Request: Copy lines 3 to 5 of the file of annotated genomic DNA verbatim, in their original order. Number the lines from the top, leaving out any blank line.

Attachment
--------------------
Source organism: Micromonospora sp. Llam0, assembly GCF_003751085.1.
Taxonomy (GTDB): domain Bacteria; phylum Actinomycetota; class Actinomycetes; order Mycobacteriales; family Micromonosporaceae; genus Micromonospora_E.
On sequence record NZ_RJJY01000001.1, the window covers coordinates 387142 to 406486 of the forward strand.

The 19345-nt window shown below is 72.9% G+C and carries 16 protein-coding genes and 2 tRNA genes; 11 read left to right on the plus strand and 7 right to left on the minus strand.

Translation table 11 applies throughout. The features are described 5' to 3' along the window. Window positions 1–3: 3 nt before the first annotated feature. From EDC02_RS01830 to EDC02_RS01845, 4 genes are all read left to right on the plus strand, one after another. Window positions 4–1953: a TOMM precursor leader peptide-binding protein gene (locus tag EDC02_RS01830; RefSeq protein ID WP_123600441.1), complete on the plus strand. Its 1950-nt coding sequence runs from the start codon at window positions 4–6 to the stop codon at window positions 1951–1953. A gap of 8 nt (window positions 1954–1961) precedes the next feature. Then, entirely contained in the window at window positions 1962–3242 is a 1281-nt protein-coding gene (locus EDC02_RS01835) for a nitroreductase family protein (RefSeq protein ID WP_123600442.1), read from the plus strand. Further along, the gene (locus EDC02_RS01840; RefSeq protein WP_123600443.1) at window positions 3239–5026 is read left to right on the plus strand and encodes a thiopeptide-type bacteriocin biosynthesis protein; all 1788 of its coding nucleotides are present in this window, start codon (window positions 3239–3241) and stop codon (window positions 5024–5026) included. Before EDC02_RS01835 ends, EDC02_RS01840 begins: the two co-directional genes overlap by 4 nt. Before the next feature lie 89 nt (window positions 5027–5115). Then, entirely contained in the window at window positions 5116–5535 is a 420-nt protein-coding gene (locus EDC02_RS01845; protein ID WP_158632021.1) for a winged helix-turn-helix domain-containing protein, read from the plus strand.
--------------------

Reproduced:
On sequence record NZ_RJJY01000001.1, the window covers coordinates 387142 to 406486 of the forward strand.

The 19345-nt window shown below is 72.9% G+C and carries 16 protein-coding genes and 2 tRNA genes; 11 read left to right on the plus strand and 7 right to left on the minus strand.

Translation table 11 applies throughout. The features are described 5' to 3' along the window. Window positions 1–3: 3 nt before the first annotated feature. From EDC02_RS01830 to EDC02_RS01845, 4 genes are all read left to right on the plus strand, one after another. Window positions 4–1953: a TOMM precursor leader peptide-binding protein gene (locus tag EDC02_RS01830; RefSeq protein ID WP_123600441.1), complete on the plus strand. Its 1950-nt coding sequence runs from the start codon at window positions 4–6 to the stop codon at window positions 1951–1953. A gap of 8 nt (window positions 1954–1961) precedes the next feature. Then, entirely contained in the window at window positions 1962–3242 is a 1281-nt protein-coding gene (locus EDC02_RS01835) for a nitroreductase family protein (RefSeq protein ID WP_123600442.1), read from the plus strand. Further along, the gene (locus EDC02_RS01840; RefSeq protein WP_123600443.1) at window positions 3239–5026 is read left to right on the plus strand and encodes a thiopeptide-type bacteriocin biosynthesis protein; all 1788 of its coding nucleotides are present in this window, start codon (window positions 3239–3241) and stop codon (window positions 5024–5026) included. Before EDC02_RS01835 ends, EDC02_RS01840 begins: the two co-directional genes overlap by 4 nt. Before the next feature lie 89 nt (window positions 5027–5115). Then, entirely contained in the window at window positions 5116–5535 is a 420-nt protein-coding gene (locus EDC02_RS01845; protein ID WP_158632021.1) for a winged helix-turn-helix domain-containing protein, read from the plus strand.